Paul J. Mills, Tiffany Barsotti, Meredith A. Pung, Kathleen L. Wilson, Laura Redwine, and Deepak Chopra Gratitude, along with love, compassion, empathy, joy, forgiveness, and self-knowledge, is a vital attribute of our wellbeing. While there are many definitions of gratitude, at its foundation, gratitude is a healing, life-affirming, and uplifting human experience that shifts us […]
Reagan was on the rise, the anti-war movement had sunk to a low ebb, and the New Age was barely christened when The Aquarian Conspiracy appeared in 1980. Overnight Marilyn Ferguson’s book became famous and sold in the millions. I was a young doctor who had just learned to meditate when I picked up a dog-eared paperback copy at a Catskill spiritual retreat. Ferguson’s message shot through me like electricity: a “benign conspiracy” was bringing about the greatest shift in consciousness in the twentieth century. In one stroke Ferguson unified a movement that seemed like small, isolated outposts on the fringes of respectable society.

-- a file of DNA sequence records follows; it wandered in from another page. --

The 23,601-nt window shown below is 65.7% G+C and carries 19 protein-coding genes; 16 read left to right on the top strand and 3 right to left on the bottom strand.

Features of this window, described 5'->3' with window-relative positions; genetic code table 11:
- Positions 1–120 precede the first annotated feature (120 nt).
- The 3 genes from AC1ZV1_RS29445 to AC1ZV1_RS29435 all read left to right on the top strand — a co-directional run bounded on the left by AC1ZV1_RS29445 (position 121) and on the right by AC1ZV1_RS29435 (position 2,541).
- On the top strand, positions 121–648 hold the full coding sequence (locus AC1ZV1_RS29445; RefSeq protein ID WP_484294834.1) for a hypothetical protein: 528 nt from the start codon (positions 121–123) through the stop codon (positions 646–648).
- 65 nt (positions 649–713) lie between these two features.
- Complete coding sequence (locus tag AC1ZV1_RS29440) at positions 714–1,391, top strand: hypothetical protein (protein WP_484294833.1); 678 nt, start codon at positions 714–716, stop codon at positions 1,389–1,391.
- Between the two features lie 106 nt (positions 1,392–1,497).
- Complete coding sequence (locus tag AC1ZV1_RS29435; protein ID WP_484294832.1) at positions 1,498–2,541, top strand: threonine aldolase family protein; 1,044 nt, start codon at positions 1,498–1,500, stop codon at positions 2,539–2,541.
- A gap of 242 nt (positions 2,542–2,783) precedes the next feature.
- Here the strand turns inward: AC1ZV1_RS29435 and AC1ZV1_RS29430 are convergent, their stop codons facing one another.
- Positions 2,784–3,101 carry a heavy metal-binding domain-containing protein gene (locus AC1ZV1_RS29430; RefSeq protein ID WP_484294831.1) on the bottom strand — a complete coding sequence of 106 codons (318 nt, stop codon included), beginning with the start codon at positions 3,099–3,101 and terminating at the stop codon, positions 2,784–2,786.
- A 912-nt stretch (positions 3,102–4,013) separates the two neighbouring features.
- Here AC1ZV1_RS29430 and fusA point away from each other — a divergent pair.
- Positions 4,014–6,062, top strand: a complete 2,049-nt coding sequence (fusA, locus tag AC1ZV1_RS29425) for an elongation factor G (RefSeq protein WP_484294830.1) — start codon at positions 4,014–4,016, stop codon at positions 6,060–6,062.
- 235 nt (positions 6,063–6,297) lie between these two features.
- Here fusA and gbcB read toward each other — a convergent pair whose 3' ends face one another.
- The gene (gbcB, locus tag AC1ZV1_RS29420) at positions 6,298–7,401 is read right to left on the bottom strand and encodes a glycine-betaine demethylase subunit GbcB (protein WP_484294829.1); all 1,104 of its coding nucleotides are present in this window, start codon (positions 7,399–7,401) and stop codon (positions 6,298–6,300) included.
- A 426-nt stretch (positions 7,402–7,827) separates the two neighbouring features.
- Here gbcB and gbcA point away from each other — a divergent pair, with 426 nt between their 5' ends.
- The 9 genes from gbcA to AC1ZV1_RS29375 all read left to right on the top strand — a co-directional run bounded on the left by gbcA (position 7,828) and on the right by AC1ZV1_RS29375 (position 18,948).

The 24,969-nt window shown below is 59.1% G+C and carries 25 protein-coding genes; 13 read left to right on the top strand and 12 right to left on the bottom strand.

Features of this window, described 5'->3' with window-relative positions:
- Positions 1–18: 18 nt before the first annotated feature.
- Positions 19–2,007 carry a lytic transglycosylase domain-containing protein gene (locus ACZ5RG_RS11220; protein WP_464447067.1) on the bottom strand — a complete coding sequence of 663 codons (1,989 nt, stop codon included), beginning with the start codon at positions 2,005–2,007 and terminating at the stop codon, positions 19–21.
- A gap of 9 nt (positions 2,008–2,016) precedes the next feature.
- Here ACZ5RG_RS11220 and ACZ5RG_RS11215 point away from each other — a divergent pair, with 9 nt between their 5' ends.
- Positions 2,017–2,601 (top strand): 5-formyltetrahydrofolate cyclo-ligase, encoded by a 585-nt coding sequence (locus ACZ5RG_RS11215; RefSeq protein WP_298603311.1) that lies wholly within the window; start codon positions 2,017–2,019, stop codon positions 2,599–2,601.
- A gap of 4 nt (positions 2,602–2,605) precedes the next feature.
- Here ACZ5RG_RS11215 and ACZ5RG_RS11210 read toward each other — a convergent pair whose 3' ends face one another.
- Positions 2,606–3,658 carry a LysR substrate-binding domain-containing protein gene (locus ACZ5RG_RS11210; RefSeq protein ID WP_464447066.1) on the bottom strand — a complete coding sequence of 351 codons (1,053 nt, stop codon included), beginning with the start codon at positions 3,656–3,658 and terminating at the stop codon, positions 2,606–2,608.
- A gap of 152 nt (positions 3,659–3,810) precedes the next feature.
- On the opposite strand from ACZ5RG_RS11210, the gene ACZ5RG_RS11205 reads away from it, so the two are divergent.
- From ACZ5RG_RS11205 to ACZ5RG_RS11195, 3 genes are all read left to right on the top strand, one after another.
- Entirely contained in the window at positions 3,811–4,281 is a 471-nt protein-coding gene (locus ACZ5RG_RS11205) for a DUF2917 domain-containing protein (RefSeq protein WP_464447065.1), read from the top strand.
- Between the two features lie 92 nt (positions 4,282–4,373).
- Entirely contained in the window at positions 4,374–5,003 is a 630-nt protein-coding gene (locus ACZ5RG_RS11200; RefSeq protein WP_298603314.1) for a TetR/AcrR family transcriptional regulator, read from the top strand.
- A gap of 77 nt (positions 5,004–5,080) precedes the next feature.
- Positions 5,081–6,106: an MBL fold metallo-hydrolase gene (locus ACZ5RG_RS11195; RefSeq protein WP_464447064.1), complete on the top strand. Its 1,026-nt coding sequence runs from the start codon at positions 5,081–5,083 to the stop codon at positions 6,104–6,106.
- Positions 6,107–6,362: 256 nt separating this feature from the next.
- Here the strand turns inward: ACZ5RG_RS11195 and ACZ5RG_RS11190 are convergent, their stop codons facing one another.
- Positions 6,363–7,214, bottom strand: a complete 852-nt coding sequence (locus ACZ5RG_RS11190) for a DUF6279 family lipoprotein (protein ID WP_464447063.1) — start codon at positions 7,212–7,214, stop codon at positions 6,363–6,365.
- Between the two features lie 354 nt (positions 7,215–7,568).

When she died this October at age 70, Ferguson could take satisfaction that a watershed had been crossed. For all the multitudes of people for whom Dick Cheney is more familiar than the I Ching, George Bush than the Bhagavad-Gita, her “leaderless revolution” has grown steadily around the world. Ferguson helped make possible a new style of politician like Barack Obama and ecological activists like Al Gore. She was a one-woman movement for hope. She promised every voice in the wilderness that there were a thousand other voices like theirs.
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